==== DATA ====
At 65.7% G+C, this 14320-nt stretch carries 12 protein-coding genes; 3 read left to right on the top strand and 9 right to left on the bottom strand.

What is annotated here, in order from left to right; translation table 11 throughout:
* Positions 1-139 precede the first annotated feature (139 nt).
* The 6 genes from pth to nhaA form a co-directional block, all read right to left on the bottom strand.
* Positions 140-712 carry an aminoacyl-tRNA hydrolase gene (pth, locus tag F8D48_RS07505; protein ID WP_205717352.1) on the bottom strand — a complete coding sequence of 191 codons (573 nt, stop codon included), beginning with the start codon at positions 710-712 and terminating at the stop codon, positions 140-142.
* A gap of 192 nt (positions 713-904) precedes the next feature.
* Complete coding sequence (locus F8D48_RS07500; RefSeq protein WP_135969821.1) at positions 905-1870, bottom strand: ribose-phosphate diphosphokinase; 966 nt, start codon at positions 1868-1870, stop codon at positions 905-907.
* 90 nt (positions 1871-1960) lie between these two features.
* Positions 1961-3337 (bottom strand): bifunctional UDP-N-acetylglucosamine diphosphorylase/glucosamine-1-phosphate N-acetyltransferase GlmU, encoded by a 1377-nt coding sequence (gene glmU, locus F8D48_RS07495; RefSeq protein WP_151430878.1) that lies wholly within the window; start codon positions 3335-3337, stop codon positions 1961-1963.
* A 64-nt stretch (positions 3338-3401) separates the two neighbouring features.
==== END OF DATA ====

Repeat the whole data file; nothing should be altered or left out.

At 65.7% G+C, this 14320-nt stretch carries 12 protein-coding genes; 3 read left to right on the top strand and 9 right to left on the bottom strand.

What is annotated here, in order from left to right; translation table 11 throughout:
* Positions 1-139 precede the first annotated feature (139 nt).
* The 6 genes from pth to nhaA form a co-directional block, all read right to left on the bottom strand.
* Positions 140-712 carry an aminoacyl-tRNA hydrolase gene (pth, locus tag F8D48_RS07505; protein ID WP_205717352.1) on the bottom strand — a complete coding sequence of 191 codons (573 nt, stop codon included), beginning with the start codon at positions 710-712 and terminating at the stop codon, positions 140-142.
* A gap of 192 nt (positions 713-904) precedes the next feature.
* Complete coding sequence (locus F8D48_RS07500; RefSeq protein WP_135969821.1) at positions 905-1870, bottom strand: ribose-phosphate diphosphokinase; 966 nt, start codon at positions 1868-1870, stop codon at positions 905-907.
* 90 nt (positions 1871-1960) lie between these two features.
* Positions 1961-3337 (bottom strand): bifunctional UDP-N-acetylglucosamine diphosphorylase/glucosamine-1-phosphate N-acetyltransferase GlmU, encoded by a 1377-nt coding sequence (gene glmU, locus F8D48_RS07495; RefSeq protein WP_151430878.1) that lies wholly within the window; start codon positions 3335-3337, stop codon positions 1961-1963.
* A 64-nt stretch (positions 3338-3401) separates the two neighbouring features.